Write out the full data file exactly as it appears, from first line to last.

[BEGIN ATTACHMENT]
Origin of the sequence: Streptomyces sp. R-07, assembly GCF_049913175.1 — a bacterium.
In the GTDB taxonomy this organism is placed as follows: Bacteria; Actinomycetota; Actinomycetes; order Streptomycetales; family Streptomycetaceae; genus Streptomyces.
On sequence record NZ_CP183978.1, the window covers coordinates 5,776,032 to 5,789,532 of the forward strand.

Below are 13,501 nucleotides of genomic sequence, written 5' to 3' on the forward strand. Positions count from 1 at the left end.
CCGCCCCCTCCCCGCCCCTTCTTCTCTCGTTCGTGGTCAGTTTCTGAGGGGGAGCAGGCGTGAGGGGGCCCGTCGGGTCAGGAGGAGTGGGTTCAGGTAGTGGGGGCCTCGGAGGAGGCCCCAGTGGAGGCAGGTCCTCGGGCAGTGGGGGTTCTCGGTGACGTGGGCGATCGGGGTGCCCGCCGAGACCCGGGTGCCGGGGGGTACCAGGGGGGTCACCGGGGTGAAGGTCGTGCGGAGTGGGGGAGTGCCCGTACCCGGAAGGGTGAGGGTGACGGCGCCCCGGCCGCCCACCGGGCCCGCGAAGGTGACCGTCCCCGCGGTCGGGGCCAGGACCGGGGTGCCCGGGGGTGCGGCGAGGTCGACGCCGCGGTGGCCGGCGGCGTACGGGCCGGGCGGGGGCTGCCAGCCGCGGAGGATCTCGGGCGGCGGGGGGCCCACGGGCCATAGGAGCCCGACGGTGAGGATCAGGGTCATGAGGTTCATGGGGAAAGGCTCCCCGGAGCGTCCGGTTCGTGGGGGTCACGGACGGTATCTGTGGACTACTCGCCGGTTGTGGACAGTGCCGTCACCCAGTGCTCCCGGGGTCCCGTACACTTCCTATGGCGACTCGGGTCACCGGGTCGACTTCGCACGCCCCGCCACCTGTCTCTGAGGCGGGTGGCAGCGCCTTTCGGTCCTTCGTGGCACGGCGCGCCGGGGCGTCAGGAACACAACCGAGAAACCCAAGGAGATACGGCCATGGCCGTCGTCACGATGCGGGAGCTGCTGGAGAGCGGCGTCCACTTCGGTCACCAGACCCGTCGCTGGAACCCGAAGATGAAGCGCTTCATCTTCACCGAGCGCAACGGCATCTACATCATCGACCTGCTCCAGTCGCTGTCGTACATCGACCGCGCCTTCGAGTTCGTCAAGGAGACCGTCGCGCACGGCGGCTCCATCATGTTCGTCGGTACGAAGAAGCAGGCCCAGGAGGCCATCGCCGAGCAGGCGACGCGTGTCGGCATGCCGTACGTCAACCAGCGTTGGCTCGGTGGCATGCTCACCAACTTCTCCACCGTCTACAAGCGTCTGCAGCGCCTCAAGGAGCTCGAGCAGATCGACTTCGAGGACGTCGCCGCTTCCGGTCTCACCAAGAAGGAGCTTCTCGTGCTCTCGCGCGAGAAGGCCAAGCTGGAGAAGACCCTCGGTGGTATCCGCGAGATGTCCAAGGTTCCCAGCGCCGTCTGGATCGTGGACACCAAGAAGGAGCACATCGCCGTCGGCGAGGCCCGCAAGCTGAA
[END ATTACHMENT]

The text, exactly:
Origin of the sequence: Streptomyces sp. R-07, assembly GCF_049913175.1 — a bacterium.
In the GTDB taxonomy this organism is placed as follows: Bacteria; Actinomycetota; Actinomycetes; order Streptomycetales; family Streptomycetaceae; genus Streptomyces.
On sequence record NZ_CP183978.1, the window covers coordinates 5,776,032 to 5,789,532 of the forward strand.

Below are 13,501 nucleotides of genomic sequence, written 5' to 3' on the forward strand. Positions count from 1 at the left end.
CCGCCCCCTCCCCGCCCCTTCTTCTCTCGTTCGTGGTCAGTTTCTGAGGGGGAGCAGGCGTGAGGGGGCCCGTCGGGTCAGGAGGAGTGGGTTCAGGTAGTGGGGGCCTCGGAGGAGGCCCCAGTGGAGGCAGGTCCTCGGGCAGTGGGGGTTCTCGGTGACGTGGGCGATCGGGGTGCCCGCCGAGACCCGGGTGCCGGGGGGTACCAGGGGGGTCACCGGGGTGAAGGTCGTGCGGAGTGGGGGAGTGCCCGTACCCGGAAGGGTGAGGGTGACGGCGCCCCGGCCGCCCACCGGGCCCGCGAAGGTGACCGTCCCCGCGGTCGGGGCCAGGACCGGGGTGCCCGGGGGTGCGGCGAGGTCGACGCCGCGGTGGCCGGCGGCGTACGGGCCGGGCGGGGGCTGCCAGCCGCGGAGGATCTCGGGCGGCGGGGGGCCCACGGGCCATAGGAGCCCGACGGTGAGGATCAGGGTCATGAGGTTCATGGGGAAAGGCTCCCCGGAGCGTCCGGTTCGTGGGGGTCACGGACGGTATCTGTGGACTACTCGCCGGTTGTGGACAGTGCCGTCACCCAGTGCTCCCGGGGTCCCGTACACTTCCTATGGCGACTCGGGTCACCGGGTCGACTTCGCACGCCCCGCCACCTGTCTCTGAGGCGGGTGGCAGCGCCTTTCGGTCCTTCGTGGCACGGCGCGCCGGGGCGTCAGGAACACAACCGAGAAACCCAAGGAGATACGGCCATGGCCGTCGTCACGATGCGGGAGCTGCTGGAGAGCGGCGTCCACTTCGGTCACCAGACCCGTCGCTGGAACCCGAAGATGAAGCGCTTCATCTTCACCGAGCGCAACGGCATCTACATCATCGACCTGCTCCAGTCGCTGTCGTACATCGACCGCGCCTTCGAGTTCGTCAAGGAGACCGTCGCGCACGGCGGCTCCATCATGTTCGTCGGTACGAAGAAGCAGGCCCAGGAGGCCATCGCCGAGCAGGCGACGCGTGTCGGCATGCCGTACGTCAACCAGCGTTGGCTCGGTGGCATGCTCACCAACTTCTCCACCGTCTACAAGCGTCTGCAGCGCCTCAAGGAGCTCGAGCAGATCGACTTCGAGGACGTCGCCGCTTCCGGTCTCACCAAGAAGGAGCTTCTCGTGCTCTCGCGCGAGAAGGCCAAGCTGGAGAAGACCCTCGGTGGTATCCGCGAGATGTCCAAGGTTCCCAGCGCCGTCTGGATCGTGGACACCAAGAAGGAGCACATCGCCGTCGGCGAGGCCCGCAAGCTGAA